Products Liability and Recalls
Via the U.S. DOT’s docket management system. Vehicle crash test reports from 1999 to present, and details of rollover ratings from 2001 to present, can be downloaded from the DOT docket at //www.regulations.gov. Conduct a Simple Search and use the following docket numbers:
For detailed rollover rating reports (2001 to present), enter docket #8298.
For detailed frontal NCAP crash test reports (1999 to present), enter docket #4962
For detailed side NCAP crash test reports (1999 to present), enter docket #3835.
Via NHTSA’s Research and Development web page by clicking here. The Vehicle Crash Test Database contains engineering data measured for several NHTSA program offices involved in crash testing vehicles, including Research, the New Car Assessment Program (NCAP), as well as Compliance. To view NCAP crash test data, ensure your search is limited to New Car Assessment Tests.
Via the National Crash Analysis Center (NCAC). For a fee, all of NHTSA’s NCAP vehicle test reports and high speed films are available from George Washington University’s National Crash Analysis Center Library, Suite 203, 20101 Academic Way, Ashburn, VA 22011. Phone (703) 726-8236. Fax (703)726-8358. //www.ncac.gwu.edu/filmlibrary/index.html.
The National Highway Transportation Safety Administration (NHSTA) reports that tire failures cause thousands of traffic accidents resulting in death or serious injuries each year. These tire failures are often caused by a manufacturing or a design defect.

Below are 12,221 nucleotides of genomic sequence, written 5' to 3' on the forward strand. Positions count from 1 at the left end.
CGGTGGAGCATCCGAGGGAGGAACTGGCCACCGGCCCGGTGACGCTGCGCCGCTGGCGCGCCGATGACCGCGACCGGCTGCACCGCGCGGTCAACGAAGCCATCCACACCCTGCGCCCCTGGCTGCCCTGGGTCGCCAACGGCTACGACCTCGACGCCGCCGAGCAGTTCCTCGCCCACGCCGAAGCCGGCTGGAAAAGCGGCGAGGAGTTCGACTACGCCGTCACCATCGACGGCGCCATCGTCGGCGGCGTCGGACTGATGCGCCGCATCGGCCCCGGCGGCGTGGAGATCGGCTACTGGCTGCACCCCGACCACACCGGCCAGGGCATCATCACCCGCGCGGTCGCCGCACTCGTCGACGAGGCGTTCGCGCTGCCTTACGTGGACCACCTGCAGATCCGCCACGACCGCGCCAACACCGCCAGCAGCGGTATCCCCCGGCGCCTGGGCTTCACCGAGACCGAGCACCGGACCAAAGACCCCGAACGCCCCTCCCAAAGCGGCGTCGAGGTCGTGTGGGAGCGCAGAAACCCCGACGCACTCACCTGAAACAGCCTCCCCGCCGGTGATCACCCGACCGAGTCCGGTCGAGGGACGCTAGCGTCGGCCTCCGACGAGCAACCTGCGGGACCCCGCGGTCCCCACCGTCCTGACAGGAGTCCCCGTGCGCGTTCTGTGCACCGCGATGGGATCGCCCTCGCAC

A defective tire can fail in several ways. A blowout or sidewall failure is usually evidenced by a hole in the side wall. The most dangerous tire failure is from a tread separation which occurs on steel belted radial tires when the bond between the two steel belts disintegrates, the outer belt becomes disconnected from the tire, and the tread peels off. This separation may result in loss of all or part of the tread and affects the ability to control the vehicle. Often, there is a loss of control by the driver as a result of the difficulty in handling.
After the Ford/Firestone tire recall and the subsequent litigation it was determined that tread separations tend to occur later in the life of a tire – usually after three years. Tread separations can occur due to design defects or other causes that occurred during the assembly and manufacturing process. Some of the most common manufacturing defects include contamination during the tire building process, misalignment or misplacement of the belts, nylon strips or other tire components. Used car dealers can also be liable for failure to provide adequately safe tires for a used car or truck.
If you believe an accident was caused by a defective tire, and you have serious injuries or a loved onewho has suffered serious injuries or been killed, it is important to save the tire so it can be examined by a tire expert. Do not release the totalled car or truck to the insurance company for disposal. Save not only the tire left on the rim, but any pieces of tire that came off or are found on the road after a collision.